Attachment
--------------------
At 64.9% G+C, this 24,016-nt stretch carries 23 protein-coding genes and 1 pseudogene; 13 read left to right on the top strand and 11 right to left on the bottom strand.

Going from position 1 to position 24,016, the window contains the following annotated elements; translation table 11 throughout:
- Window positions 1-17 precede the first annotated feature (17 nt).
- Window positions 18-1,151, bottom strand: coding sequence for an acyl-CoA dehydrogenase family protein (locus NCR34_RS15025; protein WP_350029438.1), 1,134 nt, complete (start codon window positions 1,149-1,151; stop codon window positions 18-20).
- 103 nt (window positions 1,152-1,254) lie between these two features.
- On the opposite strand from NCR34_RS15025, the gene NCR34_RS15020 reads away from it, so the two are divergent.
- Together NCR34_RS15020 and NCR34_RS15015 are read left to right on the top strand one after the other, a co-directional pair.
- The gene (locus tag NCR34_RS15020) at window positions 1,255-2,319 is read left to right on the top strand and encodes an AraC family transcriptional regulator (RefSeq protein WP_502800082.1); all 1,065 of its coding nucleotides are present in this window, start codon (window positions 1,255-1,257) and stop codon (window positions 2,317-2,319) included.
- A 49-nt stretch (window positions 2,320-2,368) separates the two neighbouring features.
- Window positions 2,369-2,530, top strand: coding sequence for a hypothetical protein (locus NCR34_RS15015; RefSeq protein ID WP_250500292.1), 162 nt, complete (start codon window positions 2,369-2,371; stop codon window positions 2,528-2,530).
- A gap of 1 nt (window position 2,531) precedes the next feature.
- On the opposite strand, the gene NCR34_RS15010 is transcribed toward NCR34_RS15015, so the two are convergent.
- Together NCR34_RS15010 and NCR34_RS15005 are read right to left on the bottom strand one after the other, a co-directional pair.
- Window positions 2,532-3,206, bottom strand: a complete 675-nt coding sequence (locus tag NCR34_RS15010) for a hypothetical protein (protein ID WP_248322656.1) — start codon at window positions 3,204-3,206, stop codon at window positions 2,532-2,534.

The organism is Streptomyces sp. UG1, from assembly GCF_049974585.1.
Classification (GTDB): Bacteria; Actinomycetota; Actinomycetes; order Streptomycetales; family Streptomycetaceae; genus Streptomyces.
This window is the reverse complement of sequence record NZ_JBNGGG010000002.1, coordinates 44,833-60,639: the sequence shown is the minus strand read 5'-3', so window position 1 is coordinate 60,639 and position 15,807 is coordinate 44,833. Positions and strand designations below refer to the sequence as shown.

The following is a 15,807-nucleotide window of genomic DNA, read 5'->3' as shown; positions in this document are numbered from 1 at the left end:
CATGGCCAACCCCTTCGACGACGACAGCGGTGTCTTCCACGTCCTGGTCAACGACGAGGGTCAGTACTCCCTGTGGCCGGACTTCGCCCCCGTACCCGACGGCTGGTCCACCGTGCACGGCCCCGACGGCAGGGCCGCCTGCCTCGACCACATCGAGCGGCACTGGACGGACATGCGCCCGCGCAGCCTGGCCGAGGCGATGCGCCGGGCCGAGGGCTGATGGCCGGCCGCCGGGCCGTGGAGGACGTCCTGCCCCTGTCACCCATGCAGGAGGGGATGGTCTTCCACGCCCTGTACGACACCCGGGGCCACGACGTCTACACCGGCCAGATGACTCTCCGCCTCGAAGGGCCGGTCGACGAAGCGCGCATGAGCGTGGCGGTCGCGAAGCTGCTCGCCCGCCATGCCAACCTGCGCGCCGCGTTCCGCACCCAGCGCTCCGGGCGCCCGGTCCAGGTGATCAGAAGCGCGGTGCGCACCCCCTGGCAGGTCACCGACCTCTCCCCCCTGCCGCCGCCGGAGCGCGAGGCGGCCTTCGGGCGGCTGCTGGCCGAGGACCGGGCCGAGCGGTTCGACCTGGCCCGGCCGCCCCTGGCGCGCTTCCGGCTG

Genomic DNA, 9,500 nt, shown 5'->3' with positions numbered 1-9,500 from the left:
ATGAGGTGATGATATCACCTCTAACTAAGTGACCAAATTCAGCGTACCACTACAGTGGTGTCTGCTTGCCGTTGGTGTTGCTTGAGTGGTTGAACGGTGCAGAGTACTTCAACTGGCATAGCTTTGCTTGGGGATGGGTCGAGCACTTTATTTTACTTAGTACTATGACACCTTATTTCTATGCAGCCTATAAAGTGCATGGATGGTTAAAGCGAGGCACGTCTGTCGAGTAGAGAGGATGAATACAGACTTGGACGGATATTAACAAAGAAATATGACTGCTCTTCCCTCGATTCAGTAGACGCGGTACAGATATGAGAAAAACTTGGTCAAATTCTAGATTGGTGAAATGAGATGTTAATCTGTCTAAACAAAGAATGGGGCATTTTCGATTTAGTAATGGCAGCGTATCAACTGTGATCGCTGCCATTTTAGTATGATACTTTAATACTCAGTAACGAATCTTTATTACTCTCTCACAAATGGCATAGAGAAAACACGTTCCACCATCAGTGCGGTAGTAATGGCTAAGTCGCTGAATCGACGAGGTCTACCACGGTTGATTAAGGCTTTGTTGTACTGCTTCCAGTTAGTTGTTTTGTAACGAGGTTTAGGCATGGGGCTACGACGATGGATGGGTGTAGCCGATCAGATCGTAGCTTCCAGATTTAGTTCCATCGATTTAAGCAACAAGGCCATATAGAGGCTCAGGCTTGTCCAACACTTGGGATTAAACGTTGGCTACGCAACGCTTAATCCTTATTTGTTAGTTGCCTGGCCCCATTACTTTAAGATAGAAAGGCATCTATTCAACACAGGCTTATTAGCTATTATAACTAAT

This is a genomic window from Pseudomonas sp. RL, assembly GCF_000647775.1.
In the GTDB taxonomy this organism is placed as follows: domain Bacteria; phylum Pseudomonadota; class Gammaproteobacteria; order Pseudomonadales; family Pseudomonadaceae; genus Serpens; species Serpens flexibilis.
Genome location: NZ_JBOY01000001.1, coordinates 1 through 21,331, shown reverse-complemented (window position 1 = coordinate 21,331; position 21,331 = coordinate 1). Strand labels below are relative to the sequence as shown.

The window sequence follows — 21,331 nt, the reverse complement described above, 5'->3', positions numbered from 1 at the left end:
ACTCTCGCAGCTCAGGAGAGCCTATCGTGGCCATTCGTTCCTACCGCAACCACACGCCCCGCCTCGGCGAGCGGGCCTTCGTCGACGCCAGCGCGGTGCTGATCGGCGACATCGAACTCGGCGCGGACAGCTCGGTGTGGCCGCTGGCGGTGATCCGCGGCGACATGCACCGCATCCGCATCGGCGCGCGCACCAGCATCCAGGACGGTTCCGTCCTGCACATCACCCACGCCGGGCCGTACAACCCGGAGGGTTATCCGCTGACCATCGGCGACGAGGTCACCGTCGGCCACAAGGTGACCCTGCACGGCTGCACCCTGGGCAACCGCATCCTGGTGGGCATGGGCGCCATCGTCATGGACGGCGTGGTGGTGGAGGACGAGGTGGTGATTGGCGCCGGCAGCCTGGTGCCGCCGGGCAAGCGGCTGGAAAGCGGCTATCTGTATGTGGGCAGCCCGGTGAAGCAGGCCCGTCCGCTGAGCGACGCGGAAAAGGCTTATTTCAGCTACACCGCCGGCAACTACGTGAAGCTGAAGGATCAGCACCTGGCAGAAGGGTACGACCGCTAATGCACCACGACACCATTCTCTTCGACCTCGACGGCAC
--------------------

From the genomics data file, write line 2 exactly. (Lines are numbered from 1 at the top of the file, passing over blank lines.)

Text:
Going from position 1 to position 24,016, the window contains the following annotated elements; translation table 11 throughout: